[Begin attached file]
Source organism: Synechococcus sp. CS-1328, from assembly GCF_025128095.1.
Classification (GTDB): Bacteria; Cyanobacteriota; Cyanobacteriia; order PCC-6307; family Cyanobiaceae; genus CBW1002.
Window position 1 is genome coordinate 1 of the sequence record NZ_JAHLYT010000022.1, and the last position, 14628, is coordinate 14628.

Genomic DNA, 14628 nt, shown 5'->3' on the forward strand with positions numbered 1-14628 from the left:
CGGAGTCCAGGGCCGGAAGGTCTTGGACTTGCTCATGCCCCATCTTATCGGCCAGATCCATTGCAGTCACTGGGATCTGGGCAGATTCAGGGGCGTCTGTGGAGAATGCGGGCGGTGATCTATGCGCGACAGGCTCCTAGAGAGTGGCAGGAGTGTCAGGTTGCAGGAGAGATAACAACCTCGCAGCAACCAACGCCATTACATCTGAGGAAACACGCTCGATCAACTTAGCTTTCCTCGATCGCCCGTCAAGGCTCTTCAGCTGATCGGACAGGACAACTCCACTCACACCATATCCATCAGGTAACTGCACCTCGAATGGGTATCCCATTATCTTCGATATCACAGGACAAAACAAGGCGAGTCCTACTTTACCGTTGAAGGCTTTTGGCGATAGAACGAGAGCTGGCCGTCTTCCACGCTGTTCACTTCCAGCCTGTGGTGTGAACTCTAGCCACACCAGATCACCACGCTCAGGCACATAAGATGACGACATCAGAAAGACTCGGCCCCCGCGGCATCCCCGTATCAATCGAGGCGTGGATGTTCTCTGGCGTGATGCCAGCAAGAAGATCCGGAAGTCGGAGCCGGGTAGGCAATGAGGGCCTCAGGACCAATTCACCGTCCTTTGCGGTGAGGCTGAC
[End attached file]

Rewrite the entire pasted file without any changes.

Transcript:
Source organism: Synechococcus sp. CS-1328, from assembly GCF_025128095.1.
Classification (GTDB): Bacteria; Cyanobacteriota; Cyanobacteriia; order PCC-6307; family Cyanobiaceae; genus CBW1002.
Window position 1 is genome coordinate 1 of the sequence record NZ_JAHLYT010000022.1, and the last position, 14628, is coordinate 14628.

Genomic DNA, 14628 nt, shown 5'->3' on the forward strand with positions numbered 1-14628 from the left:
CGGAGTCCAGGGCCGGAAGGTCTTGGACTTGCTCATGCCCCATCTTATCGGCCAGATCCATTGCAGTCACTGGGATCTGGGCAGATTCAGGGGCGTCTGTGGAGAATGCGGGCGGTGATCTATGCGCGACAGGCTCCTAGAGAGTGGCAGGAGTGTCAGGTTGCAGGAGAGATAACAACCTCGCAGCAACCAACGCCATTACATCTGAGGAAACACGCTCGATCAACTTAGCTTTCCTCGATCGCCCGTCAAGGCTCTTCAGCTGATCGGACAGGACAACTCCACTCACACCATATCCATCAGGTAACTGCACCTCGAATGGGTATCCCATTATCTTCGATATCACAGGACAAAACAAGGCGAGTCCTACTTTACCGTTGAAGGCTTTTGGCGATAGAACGAGAGCTGGCCGTCTTCCACGCTGTTCACTTCCAGCCTGTGGTGTGAACTCTAGCCACACCAGATCACCACGCTCAGGCACATAAGATGACGACATCAGAAAGACTCGGCCCCCGCGGCATCCCCGTATCAATCGAGGCGTGGATGTTCTCTGGCGTGATGCCAGCAAGAAGATCCGGAAGTCGGAGCCGGGTAGGCAATGAGGGCCTCAGGACCAATTCACCGTCCTTTGCGGTGAGGCTGAC